Create a beautiful home using reclaimed/salvaged materials

Create a beautiful home using reclaimed/salvaged materials

Toronto artist Vivian Reiss has a love of antiques, vintage and architectural salvage. Her colourful city home is a triumph of eclecticism over conformity

By Coco Piras
A master bathroom featuring antique French mirrors

She has the luxury of space, of course, but Vivian Reiss shows how you can achieve a coherent interior decoration using furniture and materials from different periods and styles. Pictured above: the master bathroom uses antique French mirrors as well as reclaimed tiles and marble.

Vivian Reiss is an artist and interior designer who doesn't like conventionality when it comes to homes. She believes in mixing and matching, not being afraid of strong colours and above all in using reclaimed and salvaged materials to keep your carbon footprint down.

And she says when you're doing up a house or flat, don't feel you have to do it all in one go. Take things slowly - think years not months - and with careful planning it'll all come together just fine.

Her family home is a very large Victorian house in the Annex district of Toronto. Originally 12 flats, Reiss has completed its transformation and restoration over many years with the help of an architect and a small team of craftspeople.

The sitting room has furniture bought on Vivian's travels and a floor made from 3000 pieces of reclaimed wood
Don't shy away from dark colours for walls or ceilings
The hand-carved kitchen is made from reclaimed timber. It took a year to make
The grand entrance hall and staircase - the house is full of reclaimed timber
Vivian bought antique fireplaces for the house and decorative objets
Vivian's daughter's bedroom has a stencilled floor and a lime green ceiling
The marquetry floors were painstakingly made from pieces of reclaimed wood
The dining room windows were replaced with windows salvaged from local churches
A downstairs washroom with a salvaged ceramic washstand
A sitting room adjoins the master bedroom

Reiss's advice to anyone wanting to do up their home is to have what you like in it, not what magazines and tv makeover programmes tell you is 'in' or what constitutes good taste.

If you're a collector - as she is -  gather up your pieces and make sure you have shelving / units / surfaces to display them on. As you can see from her home, Reiss loves antiques, whether French antique mirrors or bronze objets that look splendid on a fireplace, and she is always on the look out for interesting, quirky, unusual pieces of furniture and decorative accessories.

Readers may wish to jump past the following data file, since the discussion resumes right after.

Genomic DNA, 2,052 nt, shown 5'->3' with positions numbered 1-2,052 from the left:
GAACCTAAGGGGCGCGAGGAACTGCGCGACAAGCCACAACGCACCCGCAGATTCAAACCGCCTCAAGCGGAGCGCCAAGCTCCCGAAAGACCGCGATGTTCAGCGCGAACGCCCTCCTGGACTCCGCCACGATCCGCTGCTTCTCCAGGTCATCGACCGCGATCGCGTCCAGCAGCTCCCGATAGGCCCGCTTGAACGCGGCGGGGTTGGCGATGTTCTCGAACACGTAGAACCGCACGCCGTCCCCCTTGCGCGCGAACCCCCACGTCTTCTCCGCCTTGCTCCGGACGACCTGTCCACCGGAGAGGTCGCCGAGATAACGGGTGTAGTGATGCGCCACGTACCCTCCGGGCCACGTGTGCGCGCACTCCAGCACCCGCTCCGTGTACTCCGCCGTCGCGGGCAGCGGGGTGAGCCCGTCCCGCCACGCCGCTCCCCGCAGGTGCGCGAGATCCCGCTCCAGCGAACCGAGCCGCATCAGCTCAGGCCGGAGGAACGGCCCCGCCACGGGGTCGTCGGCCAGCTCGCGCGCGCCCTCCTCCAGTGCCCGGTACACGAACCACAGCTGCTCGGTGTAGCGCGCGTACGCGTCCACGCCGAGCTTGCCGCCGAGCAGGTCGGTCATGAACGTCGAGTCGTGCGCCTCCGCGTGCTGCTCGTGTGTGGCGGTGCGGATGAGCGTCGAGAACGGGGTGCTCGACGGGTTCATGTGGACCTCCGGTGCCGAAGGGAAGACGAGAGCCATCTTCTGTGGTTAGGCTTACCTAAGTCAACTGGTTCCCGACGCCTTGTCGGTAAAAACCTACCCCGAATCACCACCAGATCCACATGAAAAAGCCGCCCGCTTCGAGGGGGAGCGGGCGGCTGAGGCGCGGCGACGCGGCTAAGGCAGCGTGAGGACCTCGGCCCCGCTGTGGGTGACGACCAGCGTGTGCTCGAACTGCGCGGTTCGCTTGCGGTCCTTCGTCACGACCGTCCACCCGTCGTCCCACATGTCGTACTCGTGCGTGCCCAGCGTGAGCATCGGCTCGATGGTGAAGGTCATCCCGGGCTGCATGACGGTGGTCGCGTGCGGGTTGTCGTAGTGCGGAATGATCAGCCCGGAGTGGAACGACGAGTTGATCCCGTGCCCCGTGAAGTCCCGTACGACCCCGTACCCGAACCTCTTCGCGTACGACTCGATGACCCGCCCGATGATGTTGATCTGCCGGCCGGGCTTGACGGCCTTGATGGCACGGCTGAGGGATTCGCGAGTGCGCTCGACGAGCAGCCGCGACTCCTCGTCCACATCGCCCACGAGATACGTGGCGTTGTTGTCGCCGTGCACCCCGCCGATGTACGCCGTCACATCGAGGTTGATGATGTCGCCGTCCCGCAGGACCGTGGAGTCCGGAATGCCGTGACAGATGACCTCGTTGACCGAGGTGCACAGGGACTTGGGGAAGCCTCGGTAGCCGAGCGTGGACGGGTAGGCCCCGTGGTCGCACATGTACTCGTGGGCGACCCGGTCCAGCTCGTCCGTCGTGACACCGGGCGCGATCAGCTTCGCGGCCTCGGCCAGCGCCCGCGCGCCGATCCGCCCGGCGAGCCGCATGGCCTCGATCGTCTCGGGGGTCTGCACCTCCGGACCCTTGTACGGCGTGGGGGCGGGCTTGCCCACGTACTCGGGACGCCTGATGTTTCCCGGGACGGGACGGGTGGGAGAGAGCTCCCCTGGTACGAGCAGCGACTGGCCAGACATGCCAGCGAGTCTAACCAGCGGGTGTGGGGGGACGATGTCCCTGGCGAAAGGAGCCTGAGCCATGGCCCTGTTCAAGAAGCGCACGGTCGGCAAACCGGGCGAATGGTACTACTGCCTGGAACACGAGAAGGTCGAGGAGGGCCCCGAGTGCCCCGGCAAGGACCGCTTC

And she's certainly not one for tasteful taupes and minimalism. No, she goes for colour and isn't scared of using dark colours on walls and ceilings.

If you want to do things sustainably, be sure to visit antiques fairs, architectural salvage yards and if you don't have time to do your own upcycling, then buy from people who upcycle for a living (such as The Treasure Trove in Sussex). When it comes to lighting, it's very easy these days to source reclaimed fixtures - lighting that may have hung in churches, schools or factories. 

Of course key to a successful interior design project it to have the best craftspeople you can find - so seek out good and reliable plasterers, carpenters, tilers, and painters and decorators. 

Vivian Reiss's garden isn't huge but it's interesting and pretty. And she grows lots of fruit and veg.
The solid exterior belies the joyful colour and individuality within

Homes do need artwork  - bare walls are, let's face it, boring - and it's obviously a huge advantage that Reiss is a very talented artist who can paint the large and colourful canvases that hang so splendidly throughout the house and give it such warmth and character.

But if you're not a budding painter, again there are ways to source art that doesn't cost the earth: antiques markets of course, and modern art fairs, but also consider photographs. if you have them framed and group them together in clusters, they can look very striking.

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